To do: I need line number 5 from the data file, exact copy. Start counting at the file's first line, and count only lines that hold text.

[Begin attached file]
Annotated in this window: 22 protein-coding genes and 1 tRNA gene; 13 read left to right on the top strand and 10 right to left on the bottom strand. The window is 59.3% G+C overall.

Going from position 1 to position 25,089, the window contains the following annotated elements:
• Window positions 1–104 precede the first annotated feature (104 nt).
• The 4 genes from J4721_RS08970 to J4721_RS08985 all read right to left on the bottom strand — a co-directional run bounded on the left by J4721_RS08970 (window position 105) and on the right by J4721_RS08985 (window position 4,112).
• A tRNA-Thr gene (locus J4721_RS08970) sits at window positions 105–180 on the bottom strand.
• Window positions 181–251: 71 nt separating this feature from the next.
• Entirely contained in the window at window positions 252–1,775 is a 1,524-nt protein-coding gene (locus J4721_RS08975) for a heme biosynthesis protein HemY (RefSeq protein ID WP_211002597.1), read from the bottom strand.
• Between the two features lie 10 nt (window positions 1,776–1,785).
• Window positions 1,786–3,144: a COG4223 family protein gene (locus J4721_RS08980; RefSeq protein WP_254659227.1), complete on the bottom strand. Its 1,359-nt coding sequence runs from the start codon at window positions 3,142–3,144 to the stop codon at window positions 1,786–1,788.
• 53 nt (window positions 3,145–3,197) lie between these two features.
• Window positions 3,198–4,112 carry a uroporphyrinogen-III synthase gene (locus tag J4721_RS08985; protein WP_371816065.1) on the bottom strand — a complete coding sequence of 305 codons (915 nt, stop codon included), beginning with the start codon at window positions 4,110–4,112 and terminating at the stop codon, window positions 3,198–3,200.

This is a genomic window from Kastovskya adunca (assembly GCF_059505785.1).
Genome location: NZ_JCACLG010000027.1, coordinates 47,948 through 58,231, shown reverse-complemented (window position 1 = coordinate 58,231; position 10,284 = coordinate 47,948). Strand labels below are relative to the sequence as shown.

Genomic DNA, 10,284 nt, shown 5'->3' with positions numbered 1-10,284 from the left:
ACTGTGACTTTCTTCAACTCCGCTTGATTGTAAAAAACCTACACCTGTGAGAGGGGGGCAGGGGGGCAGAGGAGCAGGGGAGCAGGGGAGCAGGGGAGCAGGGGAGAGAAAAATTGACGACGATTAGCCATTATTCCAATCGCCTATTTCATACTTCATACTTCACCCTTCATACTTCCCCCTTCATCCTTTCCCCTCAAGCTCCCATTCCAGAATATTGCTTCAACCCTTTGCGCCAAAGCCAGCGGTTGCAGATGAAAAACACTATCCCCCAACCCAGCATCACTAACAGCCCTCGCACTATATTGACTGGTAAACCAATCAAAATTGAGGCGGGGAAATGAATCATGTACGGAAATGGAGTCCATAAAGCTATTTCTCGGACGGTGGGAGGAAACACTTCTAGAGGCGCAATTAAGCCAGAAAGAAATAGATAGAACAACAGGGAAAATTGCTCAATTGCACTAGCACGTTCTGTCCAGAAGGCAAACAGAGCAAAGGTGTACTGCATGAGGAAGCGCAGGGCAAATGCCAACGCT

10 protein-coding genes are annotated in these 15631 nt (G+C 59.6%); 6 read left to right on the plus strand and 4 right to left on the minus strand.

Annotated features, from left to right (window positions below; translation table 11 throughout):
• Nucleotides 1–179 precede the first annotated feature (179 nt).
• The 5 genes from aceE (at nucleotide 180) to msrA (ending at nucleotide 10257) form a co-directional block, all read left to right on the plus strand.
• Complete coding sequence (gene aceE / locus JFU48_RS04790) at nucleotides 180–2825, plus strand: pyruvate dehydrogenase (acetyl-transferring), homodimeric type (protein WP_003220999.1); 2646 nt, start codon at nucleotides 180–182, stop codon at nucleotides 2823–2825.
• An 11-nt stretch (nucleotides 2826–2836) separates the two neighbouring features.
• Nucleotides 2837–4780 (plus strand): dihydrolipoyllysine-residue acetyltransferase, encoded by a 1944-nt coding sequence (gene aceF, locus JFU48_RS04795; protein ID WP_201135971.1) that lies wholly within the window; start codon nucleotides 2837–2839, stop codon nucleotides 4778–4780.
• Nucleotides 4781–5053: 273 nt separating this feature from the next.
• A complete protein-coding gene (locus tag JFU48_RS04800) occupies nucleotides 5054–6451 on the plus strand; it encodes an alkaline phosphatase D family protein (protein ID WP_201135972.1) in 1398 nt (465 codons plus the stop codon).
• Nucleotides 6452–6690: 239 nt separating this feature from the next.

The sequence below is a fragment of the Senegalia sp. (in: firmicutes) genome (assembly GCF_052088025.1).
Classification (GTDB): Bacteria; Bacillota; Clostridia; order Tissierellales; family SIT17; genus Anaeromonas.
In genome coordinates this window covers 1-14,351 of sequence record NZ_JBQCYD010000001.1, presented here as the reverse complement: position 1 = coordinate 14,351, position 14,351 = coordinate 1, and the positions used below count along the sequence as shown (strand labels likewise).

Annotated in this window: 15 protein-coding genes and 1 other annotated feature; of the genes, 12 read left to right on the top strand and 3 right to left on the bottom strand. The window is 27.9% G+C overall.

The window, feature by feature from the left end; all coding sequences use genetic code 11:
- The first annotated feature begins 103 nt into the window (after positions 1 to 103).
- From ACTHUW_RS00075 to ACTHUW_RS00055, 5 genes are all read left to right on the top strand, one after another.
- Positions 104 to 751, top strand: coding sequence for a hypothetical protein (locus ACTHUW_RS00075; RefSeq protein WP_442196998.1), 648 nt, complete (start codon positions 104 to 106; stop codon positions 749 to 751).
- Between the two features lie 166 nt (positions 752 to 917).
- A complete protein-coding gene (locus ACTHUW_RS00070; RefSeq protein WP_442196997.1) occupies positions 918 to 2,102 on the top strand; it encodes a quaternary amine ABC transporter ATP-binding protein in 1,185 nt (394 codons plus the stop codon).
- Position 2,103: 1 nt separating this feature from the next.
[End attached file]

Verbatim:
• A tRNA-Thr gene (locus J4721_RS08970) sits at window positions 105–180 on the bottom strand.